William Jewell College - Liberty, MO

William Jewell College (Jewell) first used concrete paving stones in the campus quad area in 1993. Norm Boos, director of facilities management, says pavers were the right choice to achieve the look they were going for. “William Jewell was established in 1849, so it is important that all improvements to the campus compliment our rich history. Changing to concrete pave stones achieved the traditional, consistent look we needed,” he says. “We have four phases of concrete paver installations on campus, including the President's residence, which totals about 60,000 square feet. Realm Construction has not only installed, but also worked with us to design all of the phases. This process has worked well for us and saved us money.”

Bob Feltenberger, of Realm Construction, agrees and says, “Our long-standing relationship with the college allows for open, direct communication with them. This really helps the jobs move quickly and smoothly which, of course, reduces construction costs.” The contractor also crafted Jewell's logo into the quad area pavement by using contrasting paver colors and making very precise cuts into the pavement. This detail calls special attention to this central space on campus.

University Of Nebraska - Lincoln, NE

The University of Nebraska, Lincoln (UNL) completed its first two concrete pave stone installations in the summer of 2004 at Selleck Dinning Hall and Ruth Staples Child Development Center. Dennis Scheer, senior principal at The Clark Enersen Group, says “We always consider unit pavers as our primary (pavement) design option. Unit pavers help us enrich the spaces we create.”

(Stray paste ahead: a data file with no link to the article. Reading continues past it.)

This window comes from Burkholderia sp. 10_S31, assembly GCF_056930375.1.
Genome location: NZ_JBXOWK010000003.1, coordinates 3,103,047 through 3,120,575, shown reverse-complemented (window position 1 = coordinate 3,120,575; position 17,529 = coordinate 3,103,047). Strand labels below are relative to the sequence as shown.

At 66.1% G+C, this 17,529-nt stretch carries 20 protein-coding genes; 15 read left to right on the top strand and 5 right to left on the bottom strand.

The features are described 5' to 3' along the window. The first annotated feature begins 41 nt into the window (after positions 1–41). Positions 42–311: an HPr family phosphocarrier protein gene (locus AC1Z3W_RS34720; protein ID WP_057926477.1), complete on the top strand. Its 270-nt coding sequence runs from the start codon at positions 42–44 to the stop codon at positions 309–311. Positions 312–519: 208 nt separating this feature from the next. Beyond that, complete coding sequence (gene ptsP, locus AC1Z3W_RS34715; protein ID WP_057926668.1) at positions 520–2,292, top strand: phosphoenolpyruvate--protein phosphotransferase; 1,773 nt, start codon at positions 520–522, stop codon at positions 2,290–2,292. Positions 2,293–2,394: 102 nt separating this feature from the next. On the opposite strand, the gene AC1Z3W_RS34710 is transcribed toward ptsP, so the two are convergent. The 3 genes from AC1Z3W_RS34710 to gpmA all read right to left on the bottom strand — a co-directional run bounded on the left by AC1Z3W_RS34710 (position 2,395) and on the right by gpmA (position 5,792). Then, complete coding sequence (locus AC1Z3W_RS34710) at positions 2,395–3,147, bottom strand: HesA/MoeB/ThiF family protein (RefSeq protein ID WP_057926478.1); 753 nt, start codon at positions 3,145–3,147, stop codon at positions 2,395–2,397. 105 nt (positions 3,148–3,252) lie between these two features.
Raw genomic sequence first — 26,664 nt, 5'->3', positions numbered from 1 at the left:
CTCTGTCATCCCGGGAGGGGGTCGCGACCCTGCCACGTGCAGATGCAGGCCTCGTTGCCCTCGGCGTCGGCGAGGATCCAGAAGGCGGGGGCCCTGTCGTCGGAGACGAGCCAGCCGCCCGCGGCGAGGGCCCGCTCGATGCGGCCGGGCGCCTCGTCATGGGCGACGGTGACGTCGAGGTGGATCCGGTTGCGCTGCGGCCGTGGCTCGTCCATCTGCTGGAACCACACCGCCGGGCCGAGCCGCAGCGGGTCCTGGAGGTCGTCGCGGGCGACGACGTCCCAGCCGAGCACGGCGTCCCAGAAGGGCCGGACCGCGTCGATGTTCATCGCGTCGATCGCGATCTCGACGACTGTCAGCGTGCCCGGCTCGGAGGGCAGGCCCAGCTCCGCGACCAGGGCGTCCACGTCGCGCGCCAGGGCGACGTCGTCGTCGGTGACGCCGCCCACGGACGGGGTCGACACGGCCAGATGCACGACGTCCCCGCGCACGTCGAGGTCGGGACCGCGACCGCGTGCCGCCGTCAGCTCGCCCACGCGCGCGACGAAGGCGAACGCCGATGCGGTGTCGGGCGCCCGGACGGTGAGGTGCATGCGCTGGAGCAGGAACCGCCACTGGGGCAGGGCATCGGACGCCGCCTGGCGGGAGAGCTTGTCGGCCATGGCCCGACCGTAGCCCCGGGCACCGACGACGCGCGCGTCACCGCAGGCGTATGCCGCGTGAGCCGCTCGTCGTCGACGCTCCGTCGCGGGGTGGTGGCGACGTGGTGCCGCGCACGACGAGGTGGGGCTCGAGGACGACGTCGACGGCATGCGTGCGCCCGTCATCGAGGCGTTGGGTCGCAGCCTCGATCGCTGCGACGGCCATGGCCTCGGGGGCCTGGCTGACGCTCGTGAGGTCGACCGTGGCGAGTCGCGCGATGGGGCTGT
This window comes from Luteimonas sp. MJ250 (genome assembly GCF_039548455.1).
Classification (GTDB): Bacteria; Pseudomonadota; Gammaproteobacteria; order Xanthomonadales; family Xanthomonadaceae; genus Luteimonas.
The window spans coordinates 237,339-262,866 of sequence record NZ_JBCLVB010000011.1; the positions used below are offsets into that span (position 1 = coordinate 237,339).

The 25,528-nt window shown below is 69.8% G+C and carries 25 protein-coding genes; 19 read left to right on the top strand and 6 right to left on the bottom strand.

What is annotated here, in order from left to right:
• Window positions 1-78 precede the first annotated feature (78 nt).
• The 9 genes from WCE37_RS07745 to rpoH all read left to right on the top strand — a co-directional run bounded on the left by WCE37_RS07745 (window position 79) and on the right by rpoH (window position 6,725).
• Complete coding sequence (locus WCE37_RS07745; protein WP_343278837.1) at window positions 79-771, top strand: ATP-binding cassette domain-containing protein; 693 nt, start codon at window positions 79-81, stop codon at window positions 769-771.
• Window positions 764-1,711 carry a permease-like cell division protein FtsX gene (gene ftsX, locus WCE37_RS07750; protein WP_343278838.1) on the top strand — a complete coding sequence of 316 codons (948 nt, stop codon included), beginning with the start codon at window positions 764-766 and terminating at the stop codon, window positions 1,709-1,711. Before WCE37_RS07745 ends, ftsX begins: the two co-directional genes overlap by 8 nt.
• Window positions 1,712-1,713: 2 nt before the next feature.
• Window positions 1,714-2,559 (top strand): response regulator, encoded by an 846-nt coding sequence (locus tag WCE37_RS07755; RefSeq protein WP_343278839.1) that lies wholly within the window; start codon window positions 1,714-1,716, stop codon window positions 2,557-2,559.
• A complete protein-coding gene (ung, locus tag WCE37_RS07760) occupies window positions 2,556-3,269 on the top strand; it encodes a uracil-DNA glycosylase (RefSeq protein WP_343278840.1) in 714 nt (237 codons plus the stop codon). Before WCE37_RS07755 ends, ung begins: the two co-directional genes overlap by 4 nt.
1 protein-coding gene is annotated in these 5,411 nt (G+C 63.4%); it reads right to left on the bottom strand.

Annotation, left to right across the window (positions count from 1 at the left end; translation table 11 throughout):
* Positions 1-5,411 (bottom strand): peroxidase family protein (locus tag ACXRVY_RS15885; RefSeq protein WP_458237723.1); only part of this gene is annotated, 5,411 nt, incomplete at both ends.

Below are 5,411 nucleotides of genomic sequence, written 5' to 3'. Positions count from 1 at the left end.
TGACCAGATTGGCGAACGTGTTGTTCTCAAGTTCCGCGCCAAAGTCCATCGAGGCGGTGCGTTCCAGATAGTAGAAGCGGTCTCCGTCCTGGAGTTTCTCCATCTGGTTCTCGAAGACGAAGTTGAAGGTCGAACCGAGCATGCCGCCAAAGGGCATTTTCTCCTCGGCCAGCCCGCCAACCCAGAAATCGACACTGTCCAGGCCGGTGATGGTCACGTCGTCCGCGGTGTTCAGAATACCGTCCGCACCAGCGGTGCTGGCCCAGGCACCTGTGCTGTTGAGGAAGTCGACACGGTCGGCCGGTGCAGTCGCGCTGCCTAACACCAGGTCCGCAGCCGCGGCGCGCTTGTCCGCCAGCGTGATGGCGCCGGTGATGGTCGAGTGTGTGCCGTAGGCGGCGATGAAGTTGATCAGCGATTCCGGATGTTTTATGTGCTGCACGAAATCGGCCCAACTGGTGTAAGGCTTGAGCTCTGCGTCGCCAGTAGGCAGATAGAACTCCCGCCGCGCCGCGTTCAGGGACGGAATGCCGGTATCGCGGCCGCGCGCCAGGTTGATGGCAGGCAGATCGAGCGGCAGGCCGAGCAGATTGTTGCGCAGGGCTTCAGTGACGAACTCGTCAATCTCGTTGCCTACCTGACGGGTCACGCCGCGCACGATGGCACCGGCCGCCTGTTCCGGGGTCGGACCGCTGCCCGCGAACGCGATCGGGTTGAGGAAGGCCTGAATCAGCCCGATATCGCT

The university’s standard for sidewalk pavements is concrete. In the beginning, the owners expressed some concern over introducing a “new” pavement to the campus; however, once they were made aware of the pavement's structural integrity, its ability to spread loads and the ease with which it is maintained, their concerns faded.

The Selleck Dining Hall project was a remodel and the new design pushed the structure out into the existing street /sidewalk approach, which appeared very utilitarian. According to Sheer, Clark Enersen wanted to transition the approach into a more pedestrian character environment. He felt paving stones were the natural choice to help them meet this objective. Paving stones also helped them delineate between the pedestrian and vehicular uses of the pavement by simply changing colors and laying patterns.

Jim Linhart, of Linhart Construction, says his company has been using paving stones for over 15 years. Linhart says the ease of installation allows his crews to meet and exceed their schedules, which is always important to the customer, and was even more so on this project because it had to be finished before students returned in the fall.

The Ruth Staples Child Development project (also designed by The Clark Enersen Group) demanded a completely different character, and pave stones offered up just the right scale and texture for tricycle “roads” that wind through the cityscape design of the playground area.

Scheer says that working with a contractor who has been through the Interlocking Concrete Paver Institute (ICPI) Certification process is important to him because there are certain aspects of paver installation that draw on expertise not found in experience alone. “We will continue to consider pavers as a primary design option to help us create the beautiful spaces we envision,” he says.

From preserving the rich historical campus architecture, to immortalizing the mascot in a large pavement design, concrete pave stones have become a design staple in hardscape solutions for universities. The extensive selection of paving stone shapes, colors and textures provides a seamless interface of design and functionality in creating campus ambiance.



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December 7, 2019, 3:50 am PDT